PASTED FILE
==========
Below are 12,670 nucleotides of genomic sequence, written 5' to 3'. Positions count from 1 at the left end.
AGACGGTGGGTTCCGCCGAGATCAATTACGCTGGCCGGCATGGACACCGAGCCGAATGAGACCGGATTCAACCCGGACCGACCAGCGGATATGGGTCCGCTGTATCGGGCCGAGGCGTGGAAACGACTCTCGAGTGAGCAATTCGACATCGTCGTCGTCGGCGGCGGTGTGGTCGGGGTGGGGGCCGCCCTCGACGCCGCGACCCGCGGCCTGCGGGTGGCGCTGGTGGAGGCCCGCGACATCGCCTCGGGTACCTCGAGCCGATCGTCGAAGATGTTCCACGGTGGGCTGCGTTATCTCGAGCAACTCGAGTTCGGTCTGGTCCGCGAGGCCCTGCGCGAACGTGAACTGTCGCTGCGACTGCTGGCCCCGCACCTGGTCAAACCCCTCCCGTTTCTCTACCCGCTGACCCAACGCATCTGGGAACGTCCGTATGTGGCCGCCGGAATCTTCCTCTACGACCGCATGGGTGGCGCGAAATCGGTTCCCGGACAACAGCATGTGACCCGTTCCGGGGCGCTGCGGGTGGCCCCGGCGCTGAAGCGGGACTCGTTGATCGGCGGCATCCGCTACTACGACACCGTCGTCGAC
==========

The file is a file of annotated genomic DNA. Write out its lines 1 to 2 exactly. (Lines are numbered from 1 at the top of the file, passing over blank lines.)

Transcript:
Below are 12,670 nucleotides of genomic sequence, written 5' to 3'. Positions count from 1 at the left end.
AGACGGTGGGTTCCGCCGAGATCAATTACGCTGGCCGGCATGGACACCGAGCCGAATGAGACCGGATTCAACCCGGACCGACCAGCGGATATGGGTCCGCTGTATCGGGCCGAGGCGTGGAAACGACTCTCGAGTGAGCAATTCGACATCGTCGTCGTCGGCGGCGGTGTGGTCGGGGTGGGGGCCGCCCTCGACGCCGCGACCCGCGGCCTGCGGGTGGCGCTGGTGGAGGCCCGCGACATCGCCTCGGGTACCTCGAGCCGATCGTCGAAGATGTTCCACGGTGGGCTGCGTTATCTCGAGCAACTCGAGTTCGGTCTGGTCCGCGAGGCCCTGCGCGAACGTGAACTGTCGCTGCGACTGCTGGCCCCGCACCTGGTCAAACCCCTCCCGTTTCTCTACCCGCTGACCCAACGCATCTGGGAACGTCCGTATGTGGCCGCCGGAATCTTCCTCTACGACCGCATGGGTGGCGCGAAATCGGTTCCCGGACAACAGCATGTGACCCGTTCCGGGGCGCTGCGGGTGGCCCCGGCGCTGAAGCGGGACTCGTTGATCGGCGGCATCCGCTACTACGACACCGTCGTCGAC